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Millikan's Oil Drop Experiment

  1. Sep 4, 2007 #1
    My chemistry professor was discussing Milikan's oil drop experiment today, and she said that he determined the mass of the oil drop by measuring its speed as it fell. (I found this further description online) If that's the case, why doesn't air resistence appear in the eqation Eq=mg from which e was derived?
    I guess what's really bugging me is why, in the name of all that phyisicists hold dear, was this experiment not conducted in a vacuum?

  2. jcsd
  3. Sep 4, 2007 #2
    Oh ho! This site purports that Millikan used the approach I assumed would have been taken--get the volume of a drop and compute mass by using density. Is the terminal velocity thing an urban myth?
  4. Sep 5, 2007 #3


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    He used the terminal velocity to calculate the mass of the drop - in fact the reason he got the wrong value was that he had the wrong viscosity of air.
    The reason for not doing it in vacuum is simply that in vacuum the speed of the drop is independant of it's mass and so there is no way to measure the mass. The terminal velocity technique is a very clever method of measuring the mass of a very small object.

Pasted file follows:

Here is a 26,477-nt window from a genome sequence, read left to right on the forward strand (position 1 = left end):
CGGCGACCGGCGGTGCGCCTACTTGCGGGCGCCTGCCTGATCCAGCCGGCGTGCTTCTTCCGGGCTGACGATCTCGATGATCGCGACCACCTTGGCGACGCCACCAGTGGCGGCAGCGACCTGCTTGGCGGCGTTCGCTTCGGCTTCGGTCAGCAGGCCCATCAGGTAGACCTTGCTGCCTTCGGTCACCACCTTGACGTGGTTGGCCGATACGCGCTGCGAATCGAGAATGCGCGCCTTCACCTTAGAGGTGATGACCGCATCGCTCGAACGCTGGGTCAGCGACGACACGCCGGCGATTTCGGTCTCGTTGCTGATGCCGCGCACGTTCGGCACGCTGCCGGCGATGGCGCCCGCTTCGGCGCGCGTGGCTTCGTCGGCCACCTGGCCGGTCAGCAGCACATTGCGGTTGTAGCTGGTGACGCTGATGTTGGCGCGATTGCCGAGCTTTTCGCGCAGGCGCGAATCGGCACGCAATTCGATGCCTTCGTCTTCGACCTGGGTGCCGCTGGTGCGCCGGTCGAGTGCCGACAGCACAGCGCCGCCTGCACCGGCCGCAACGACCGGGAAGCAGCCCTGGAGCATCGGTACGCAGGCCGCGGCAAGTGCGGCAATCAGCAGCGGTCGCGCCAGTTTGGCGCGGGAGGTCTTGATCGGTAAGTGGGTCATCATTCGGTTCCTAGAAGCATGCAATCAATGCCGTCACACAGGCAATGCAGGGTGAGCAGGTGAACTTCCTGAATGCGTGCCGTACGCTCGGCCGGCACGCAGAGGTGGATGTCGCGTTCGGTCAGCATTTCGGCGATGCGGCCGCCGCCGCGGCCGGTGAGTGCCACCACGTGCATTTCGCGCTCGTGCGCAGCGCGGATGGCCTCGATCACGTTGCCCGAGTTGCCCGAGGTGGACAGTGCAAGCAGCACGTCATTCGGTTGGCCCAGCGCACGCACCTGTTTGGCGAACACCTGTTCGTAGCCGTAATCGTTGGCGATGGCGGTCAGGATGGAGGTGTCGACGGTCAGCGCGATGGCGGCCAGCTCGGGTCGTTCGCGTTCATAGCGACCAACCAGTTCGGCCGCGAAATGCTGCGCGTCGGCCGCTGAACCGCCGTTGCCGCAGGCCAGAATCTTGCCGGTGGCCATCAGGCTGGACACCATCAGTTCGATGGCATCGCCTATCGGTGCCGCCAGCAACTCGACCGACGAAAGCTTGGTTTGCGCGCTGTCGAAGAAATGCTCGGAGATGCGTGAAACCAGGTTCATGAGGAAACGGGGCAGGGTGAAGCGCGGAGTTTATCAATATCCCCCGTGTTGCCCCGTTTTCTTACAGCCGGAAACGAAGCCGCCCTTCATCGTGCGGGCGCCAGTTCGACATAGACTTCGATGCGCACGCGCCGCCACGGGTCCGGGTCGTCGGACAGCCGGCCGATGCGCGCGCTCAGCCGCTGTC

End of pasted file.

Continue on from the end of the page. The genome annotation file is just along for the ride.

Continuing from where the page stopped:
ps. Don't ever try and do this experiment as a lab project, it is even worse than Cavendish's G measurement to get right!
  5. Sep 5, 2007 #4


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    That sounds like the voice of experience speaking, and I agree (about both experiments).

    The idea of measuring the diameter using the telescope seems far fetched. From my memory of doing it, the only drops that were "catchable" were so small they appeared as points in the telescope. And anyway it's impossible to get the drop perfectly stationary to measure it visually.

    It would be impossible to do this is a vacuum. You have to "catch" a drop by adjusting the field as it drifts through your field of view. If you lose sight of it, you never get to see that particular drop again. Ideally having caught a drop, you can do repeated experiments on it before you lose it. You don't set the field to zero to measure the terminal velocity, just change its value by a small amount so the terminal velocity is slow enough to measure.

    As amazon.com would say, "People who enjoyed pushing pieces of string uphill will also like repeating Millikan's experiment" :smile:
  6. Sep 5, 2007 #5
    whoa... scary. Thanks!
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